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ASIC sues Forex Capital for unconscionable conduct and conflicted remuneration

Chris Hamblin, Editor, London, 23 July 2020


The Australian Securities and Investments Commission has embarked on civil penalty proceedings in the Federal Court of Australia against Forex Capital Trading Pty Ltd (which offered clients opportunities to trade in contracts for differences and margin foreign exchange contracts) and Shlomo Yoshai, its sole director.

ASIC alleges that Forex CT; used high pressure sales tactics, offering incentives (credits and rebates) to encourage clients to transfer more money to it; recommended trading strategies that were inappropriate for its clients; made misleading statements to clients; set up a trading-floor culture that tried to maximise trading volumes and clients' deposits rather than promote a culture of compliance with the law; established incentives for clients to deposit funds in their trading accounts and disincentives for them to withdraw funds; and failed to comply with financial services laws.

The alleged "unconscionable conduct," as ASIC calls it, attracts a maximum civil penalty of A$420,000 for an individual and A$2.1 million for a body corporate.

ASIC further alleges that Forex CT:

  • contravened a ban on "conflicted remuneration" as defined by the Corporations Act (which it is ASIC's job to enforce) by paying account managers bonuses that it based primarily on clients' “net deposits” (total deposits minus withdrawals); and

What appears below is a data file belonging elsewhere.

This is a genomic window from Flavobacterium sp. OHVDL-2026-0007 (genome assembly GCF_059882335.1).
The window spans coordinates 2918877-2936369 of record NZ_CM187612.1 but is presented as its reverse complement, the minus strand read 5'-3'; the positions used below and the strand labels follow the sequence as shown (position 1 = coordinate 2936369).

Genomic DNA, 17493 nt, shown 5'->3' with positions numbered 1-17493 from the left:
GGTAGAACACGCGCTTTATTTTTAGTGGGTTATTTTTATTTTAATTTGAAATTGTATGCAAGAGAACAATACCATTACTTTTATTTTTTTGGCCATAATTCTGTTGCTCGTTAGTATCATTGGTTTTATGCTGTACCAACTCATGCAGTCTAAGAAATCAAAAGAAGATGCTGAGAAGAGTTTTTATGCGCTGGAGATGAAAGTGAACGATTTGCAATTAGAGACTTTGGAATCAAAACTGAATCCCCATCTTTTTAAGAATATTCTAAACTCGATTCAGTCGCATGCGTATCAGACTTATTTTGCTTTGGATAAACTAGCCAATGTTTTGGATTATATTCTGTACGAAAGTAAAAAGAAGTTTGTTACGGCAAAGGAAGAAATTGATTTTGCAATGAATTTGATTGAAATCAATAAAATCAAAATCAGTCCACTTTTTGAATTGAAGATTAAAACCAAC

• failed to act in the best interests of clients when giving personal advice, as required by the Corporations Act.

These alleged contraventions attract a maximum civil penalty of $1 million for a body corporate.

ASIC also alleges that Mr Yoshai failed to exercise his powers and discharge his duties as a director in accordance with s180(1) Corporations Act, a contravention that attracts a maximum civil penalty of A$200,000.

ASIC wants the court to declare that Forex CT engaged in misleading or deceptive conduct and, as the holder of an Australian Financial Services (AFS) licence, broke s912A Corporations Act by not providing services efficiently, honestly and fairly.

ASIC cancelled Forex CT’s AFS licence once it had conducted an investigation. On 19 March last year, it obtained orders in the Federal Court that restrained Forex CT from transferring any property, including clients' money, overseas. These orders were subsequently amended to require Forex CT to seek ASIC’s approval in writing before making any overseas payments and extended by consent until 5pm on 24 July 2020.

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